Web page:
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United States. Office of Indian Affairs / Annual report of the Commissioner of Indian Affairs, for the year 1879

Reports of agents in Washington territory,   pp. 140-159 PDF (11.7 MB)

Page 140

influence at work to have this reservation thrown open to settlement, and
their ap- 
prehensions in this regard tend greatly to discourage them. They do not feel
their relations to the Interior Department have.been fully and finally determined,
though they have decided the matter for themselves, they cannot divest their
of apprehensions on the subject. As intimated in my last, I cannot but think
that any 
change in either their location or relations to the government would be injurious
their interests and progress, and that the final settlement would greatly
them in civilizing pursuits. 
I suppose that as a rule the presentation of wants, difficulties, and annoyances
formed the burden of a major part of the correspondence of agents; certainly
they have 
been a large element in my own, but I congratulate the department and myself
I can to some extent adopt a different tone. 
Our mail facilities, which used to be so utterly inadequate, are now all
that can be 
reasonably desired. By the liberality of the Post-Office Department, we have
three times a week, via Green River City. We can now transact our official
more promptly and satisfactorily, and have frequent communication with the
world, by which our isolated position is greatly relieved. Another so urce
of gratula- 
tion is the direct transmission to us of all our goods and supplies, thus
relieving the 
agent of much labor and anxiety, and the department of some extra expense.
all arrived in good order and were of a satisfactory quality; some few articles,
medicines among them, did not arrive till this spring, but no great inconvenience
experienced. It is believed from the promptness and energy displayed by the
ment that all will be on hand in due season the present year.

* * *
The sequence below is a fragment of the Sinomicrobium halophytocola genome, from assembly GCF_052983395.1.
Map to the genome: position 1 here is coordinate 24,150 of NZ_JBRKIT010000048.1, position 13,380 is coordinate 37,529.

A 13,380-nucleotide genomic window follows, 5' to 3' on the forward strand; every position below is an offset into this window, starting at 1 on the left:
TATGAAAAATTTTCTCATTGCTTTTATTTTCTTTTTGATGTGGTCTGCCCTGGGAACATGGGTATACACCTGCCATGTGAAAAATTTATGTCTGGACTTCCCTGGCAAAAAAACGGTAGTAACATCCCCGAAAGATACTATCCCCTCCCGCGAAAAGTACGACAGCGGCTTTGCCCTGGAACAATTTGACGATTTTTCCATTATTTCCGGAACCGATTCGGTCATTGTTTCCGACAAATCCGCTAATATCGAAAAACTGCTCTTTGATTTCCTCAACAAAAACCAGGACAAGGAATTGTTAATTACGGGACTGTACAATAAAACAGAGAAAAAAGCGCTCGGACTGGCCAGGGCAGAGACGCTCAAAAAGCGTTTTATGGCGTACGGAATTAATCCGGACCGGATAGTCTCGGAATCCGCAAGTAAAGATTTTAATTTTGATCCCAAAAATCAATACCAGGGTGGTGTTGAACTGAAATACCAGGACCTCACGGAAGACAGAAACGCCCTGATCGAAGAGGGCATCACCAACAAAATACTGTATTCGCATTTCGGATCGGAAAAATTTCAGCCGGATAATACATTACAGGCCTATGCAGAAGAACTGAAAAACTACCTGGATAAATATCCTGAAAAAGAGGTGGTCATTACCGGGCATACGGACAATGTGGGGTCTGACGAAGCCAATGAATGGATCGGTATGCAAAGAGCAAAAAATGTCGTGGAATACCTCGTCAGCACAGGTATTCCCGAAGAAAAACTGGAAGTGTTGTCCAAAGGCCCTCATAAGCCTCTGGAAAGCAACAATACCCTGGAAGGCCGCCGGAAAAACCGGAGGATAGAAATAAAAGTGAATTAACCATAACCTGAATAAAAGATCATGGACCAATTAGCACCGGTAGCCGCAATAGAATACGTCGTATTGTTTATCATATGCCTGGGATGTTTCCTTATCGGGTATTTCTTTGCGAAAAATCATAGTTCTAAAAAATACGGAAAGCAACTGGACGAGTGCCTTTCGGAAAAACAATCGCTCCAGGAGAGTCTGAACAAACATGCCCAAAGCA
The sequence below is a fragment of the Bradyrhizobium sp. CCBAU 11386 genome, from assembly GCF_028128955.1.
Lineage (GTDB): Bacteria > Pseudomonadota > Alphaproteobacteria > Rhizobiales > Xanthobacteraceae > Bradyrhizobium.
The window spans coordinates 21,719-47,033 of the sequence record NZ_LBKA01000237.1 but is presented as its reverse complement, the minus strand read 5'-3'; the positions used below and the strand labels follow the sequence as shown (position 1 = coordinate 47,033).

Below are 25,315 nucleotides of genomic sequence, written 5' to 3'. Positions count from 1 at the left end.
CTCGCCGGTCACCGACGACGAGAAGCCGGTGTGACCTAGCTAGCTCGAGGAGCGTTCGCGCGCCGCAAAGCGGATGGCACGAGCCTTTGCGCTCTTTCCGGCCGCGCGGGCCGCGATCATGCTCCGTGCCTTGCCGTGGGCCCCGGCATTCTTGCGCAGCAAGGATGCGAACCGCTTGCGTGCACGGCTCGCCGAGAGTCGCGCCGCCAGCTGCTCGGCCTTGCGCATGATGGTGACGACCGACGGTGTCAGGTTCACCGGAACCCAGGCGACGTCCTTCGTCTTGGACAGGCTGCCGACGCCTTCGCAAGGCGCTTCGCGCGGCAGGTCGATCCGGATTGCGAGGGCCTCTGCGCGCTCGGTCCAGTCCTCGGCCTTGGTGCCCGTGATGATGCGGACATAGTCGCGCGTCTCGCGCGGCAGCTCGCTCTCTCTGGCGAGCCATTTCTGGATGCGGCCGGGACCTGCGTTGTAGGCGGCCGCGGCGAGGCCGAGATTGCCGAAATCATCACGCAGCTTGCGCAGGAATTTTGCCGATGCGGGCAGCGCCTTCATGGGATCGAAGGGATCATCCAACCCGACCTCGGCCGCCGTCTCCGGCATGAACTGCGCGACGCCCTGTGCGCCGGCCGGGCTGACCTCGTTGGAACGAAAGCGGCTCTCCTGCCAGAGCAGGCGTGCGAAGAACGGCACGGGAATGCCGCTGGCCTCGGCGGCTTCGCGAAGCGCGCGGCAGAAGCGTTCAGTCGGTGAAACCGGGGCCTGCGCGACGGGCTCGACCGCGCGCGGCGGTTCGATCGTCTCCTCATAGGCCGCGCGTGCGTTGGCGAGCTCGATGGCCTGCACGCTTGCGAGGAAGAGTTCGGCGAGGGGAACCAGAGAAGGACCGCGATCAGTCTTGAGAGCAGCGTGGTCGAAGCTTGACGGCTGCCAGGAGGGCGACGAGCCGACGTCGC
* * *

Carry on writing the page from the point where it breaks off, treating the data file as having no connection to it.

With a sincere desire to perform the duties of my office to the satisfaction
of the de- 
partment, and for the best interests of the Indians and agency under my charge,
thanking the department for the confidence implied in an unsolicited reappointnment
for a third term, I have the honor to be, sir, 
Very respectfully, your obedient servant, 
United States Indian Agent. 
Fort Colville, Wash., Augu8t 1, 1879. 
Sin: In submitting my seventh annual report of the condition of the Indian
under my charge, it gives me pleasure to congratulate the Indians on the
fest improvement they have made during the past year. It is daily apparent
that they 
are endeavoring to assimilate their condition to that of white settlers.
Their desire 
to own farms in severalty, to build upon and improve them, is a matter of
observation. They seem to have taken a new departure, and are continually
the breach between their old customs and their new order of life. This condition
affairs is the result of different causes, the great influx of immigration
and rapid 
settlement of the country convincing them of the necessity of providing permanent
homes for themselves, in which they can be protected by the government, and
renewed confidence they feel in the ability of the department to assist them
in their 
endeavors. The agricultural implements generously furnished them by the government
are being used to good advantage, and they are greatly'encouraged by their
crops, which at present promise an abundant yield. 
The decision of the 'department to make no more reservations, but to give
the In- 
dians the alternative of going upon such reserves as are already established
or adopt 
the habits of civilization, has had a very beneficial effect upon the Indians
of this 
agency, and they are gradually prepariftg to conform to that order of things.
In this 
connection it would seem imperative on the part of the government to provide
necessary legislation to enable those who wish to become-citizens to do so,
as there 
seems to be no well-defined law on that subject. The applications of Indians
to make 
homestead entries have in some instances been refused, the reason being given
therewas no law enabling an Indian to avail himself of that act. As one of
the main 
objections in the mind of an Indian to becoming a citizen is his dread of
taxation, I: 
would recommend that some provision be made to relieve him from the payment
taxes during a limited period, as it is only by actual experience of the
afforded him that he will ever become reconciled to the system. 
The importance of erectirg agency buildings upon the reservation is constantly
more-apparent. There has always been a great drawback to this reservation
from the 
want of the necessary agency buildings, none ever having been erected here.
Many of 
the Indians who now hesitate about removing to the reserve would do so if
the agent 
were established there and the necessary mills, shops, school-buildings,
&c., were built. 

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